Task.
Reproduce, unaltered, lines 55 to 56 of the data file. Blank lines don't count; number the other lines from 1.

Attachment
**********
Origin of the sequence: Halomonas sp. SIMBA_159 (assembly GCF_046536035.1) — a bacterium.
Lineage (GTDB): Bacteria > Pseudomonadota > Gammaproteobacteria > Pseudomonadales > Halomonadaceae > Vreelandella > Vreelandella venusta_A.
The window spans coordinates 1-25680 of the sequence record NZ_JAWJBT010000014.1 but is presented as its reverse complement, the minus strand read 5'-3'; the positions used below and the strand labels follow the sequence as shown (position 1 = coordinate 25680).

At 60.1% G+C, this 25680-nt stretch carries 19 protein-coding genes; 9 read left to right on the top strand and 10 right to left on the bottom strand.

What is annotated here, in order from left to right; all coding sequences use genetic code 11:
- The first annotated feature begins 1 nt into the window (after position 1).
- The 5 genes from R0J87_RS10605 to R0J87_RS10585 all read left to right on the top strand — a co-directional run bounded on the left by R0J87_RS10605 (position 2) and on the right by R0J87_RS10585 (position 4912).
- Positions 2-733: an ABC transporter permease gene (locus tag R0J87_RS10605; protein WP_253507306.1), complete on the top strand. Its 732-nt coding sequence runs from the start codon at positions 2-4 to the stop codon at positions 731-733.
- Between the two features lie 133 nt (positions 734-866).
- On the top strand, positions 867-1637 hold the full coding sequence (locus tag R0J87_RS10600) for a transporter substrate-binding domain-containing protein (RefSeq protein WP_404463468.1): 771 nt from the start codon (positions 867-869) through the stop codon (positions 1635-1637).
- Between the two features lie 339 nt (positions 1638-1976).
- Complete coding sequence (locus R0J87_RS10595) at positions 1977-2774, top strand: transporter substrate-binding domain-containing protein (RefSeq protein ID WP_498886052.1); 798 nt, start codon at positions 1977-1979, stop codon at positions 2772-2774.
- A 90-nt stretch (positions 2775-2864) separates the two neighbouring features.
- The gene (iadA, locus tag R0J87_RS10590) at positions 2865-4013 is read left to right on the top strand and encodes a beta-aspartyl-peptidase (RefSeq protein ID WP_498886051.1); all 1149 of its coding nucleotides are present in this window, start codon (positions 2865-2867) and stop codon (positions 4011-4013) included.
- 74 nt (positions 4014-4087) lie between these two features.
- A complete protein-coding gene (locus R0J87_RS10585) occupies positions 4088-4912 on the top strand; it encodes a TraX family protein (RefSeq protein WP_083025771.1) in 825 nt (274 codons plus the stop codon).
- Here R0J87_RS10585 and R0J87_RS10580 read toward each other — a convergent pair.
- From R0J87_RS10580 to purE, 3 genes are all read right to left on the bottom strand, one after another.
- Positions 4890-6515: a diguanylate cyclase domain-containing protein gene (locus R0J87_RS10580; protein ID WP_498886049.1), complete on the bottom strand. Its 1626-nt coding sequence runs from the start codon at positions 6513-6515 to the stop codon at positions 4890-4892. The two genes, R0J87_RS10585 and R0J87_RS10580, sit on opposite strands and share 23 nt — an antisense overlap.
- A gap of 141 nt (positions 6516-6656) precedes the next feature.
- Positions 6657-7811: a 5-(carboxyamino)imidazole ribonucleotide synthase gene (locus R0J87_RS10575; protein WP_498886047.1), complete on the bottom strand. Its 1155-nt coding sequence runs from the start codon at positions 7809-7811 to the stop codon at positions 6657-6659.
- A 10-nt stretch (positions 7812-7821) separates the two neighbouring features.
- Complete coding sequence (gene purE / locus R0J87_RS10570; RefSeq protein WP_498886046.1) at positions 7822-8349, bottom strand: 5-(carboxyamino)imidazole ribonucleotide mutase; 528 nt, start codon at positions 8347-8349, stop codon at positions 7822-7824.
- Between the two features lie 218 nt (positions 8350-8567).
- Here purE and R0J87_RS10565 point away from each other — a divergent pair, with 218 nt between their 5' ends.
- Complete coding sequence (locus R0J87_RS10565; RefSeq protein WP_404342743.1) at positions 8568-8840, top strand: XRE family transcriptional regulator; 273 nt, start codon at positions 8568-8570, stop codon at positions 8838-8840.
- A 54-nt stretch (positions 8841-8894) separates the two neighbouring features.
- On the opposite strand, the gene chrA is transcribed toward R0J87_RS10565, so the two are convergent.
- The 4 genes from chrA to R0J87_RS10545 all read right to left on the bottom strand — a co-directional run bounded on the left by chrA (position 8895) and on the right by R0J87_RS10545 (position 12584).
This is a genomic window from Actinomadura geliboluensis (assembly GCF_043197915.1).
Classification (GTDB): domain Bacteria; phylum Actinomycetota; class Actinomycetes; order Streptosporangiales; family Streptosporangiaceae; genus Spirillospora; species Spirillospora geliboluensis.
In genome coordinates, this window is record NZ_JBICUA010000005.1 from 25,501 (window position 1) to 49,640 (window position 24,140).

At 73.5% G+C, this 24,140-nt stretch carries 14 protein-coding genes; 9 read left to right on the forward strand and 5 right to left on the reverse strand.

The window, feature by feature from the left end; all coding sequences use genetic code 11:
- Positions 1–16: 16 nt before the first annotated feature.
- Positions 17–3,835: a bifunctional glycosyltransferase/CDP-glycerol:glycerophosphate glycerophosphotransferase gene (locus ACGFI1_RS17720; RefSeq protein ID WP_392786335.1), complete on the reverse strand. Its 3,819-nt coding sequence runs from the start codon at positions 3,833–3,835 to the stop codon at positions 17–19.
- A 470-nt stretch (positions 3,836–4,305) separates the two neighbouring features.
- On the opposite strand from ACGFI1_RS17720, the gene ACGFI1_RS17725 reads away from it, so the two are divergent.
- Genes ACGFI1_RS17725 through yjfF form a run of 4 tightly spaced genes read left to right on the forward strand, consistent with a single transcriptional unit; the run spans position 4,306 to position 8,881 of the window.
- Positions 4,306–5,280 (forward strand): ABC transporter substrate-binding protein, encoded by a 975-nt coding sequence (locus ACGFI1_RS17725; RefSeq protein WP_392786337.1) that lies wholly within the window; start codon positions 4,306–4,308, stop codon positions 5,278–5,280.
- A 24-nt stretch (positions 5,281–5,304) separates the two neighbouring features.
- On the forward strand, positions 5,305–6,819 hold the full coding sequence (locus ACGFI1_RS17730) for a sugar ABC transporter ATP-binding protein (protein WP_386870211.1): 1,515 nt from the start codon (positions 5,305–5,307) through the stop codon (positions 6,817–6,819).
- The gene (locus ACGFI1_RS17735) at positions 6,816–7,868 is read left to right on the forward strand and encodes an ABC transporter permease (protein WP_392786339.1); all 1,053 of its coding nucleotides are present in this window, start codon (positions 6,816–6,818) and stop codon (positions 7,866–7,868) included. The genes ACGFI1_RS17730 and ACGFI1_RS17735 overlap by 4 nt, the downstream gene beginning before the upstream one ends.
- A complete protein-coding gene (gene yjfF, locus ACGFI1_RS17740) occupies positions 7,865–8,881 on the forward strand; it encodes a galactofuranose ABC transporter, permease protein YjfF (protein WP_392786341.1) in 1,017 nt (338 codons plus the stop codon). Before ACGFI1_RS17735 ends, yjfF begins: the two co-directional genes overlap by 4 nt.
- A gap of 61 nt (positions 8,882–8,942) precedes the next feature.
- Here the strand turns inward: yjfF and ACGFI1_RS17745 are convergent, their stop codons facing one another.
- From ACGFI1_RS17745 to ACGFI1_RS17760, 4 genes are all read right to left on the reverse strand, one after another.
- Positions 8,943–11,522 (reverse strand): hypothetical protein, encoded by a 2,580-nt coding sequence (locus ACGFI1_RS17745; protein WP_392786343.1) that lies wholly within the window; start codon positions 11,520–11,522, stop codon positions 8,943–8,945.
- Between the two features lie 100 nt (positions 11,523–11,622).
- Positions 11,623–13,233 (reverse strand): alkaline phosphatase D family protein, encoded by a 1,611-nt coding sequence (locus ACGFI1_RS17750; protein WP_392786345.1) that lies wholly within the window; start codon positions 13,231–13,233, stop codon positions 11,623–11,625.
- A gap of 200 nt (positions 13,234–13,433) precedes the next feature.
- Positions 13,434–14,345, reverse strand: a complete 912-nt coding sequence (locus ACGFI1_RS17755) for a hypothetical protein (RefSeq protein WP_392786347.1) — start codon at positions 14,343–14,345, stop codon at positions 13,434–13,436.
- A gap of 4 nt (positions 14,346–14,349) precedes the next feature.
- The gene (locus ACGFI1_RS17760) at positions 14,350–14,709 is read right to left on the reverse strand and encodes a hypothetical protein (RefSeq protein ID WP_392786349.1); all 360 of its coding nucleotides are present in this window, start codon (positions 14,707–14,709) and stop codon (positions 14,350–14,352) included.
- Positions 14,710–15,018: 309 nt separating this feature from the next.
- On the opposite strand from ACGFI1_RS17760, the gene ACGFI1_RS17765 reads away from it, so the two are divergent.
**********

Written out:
- Positions 14,710–15,018: 309 nt separating this feature from the next.
- On the opposite strand from ACGFI1_RS17760, the gene ACGFI1_RS17765 reads away from it, so the two are divergent.